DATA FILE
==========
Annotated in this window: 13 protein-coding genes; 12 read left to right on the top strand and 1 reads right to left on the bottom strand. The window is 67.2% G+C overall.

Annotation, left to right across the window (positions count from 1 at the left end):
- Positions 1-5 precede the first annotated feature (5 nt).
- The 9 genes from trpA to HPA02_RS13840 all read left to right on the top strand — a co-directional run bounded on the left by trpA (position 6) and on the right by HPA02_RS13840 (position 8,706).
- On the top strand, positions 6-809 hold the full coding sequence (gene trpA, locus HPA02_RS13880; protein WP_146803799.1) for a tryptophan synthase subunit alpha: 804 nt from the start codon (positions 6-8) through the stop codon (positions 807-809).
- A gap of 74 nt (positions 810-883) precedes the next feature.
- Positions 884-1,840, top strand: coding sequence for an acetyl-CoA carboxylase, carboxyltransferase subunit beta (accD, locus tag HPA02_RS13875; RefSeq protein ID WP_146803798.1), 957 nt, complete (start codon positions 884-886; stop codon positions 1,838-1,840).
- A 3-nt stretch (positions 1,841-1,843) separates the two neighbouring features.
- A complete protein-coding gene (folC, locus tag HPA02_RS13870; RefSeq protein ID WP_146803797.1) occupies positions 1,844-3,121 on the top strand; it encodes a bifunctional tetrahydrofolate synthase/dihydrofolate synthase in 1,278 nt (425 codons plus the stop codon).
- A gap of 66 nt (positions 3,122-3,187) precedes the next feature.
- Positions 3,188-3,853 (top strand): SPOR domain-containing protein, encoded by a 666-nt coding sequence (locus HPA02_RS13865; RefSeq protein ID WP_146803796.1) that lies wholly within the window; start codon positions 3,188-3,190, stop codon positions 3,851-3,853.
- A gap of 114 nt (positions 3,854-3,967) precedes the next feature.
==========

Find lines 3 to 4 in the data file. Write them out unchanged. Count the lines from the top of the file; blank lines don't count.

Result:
- Positions 1-5 precede the first annotated feature (5 nt).
- The 9 genes from trpA to HPA02_RS13840 all read left to right on the top strand — a co-directional run bounded on the left by trpA (position 6) and on the right by HPA02_RS13840 (position 8,706).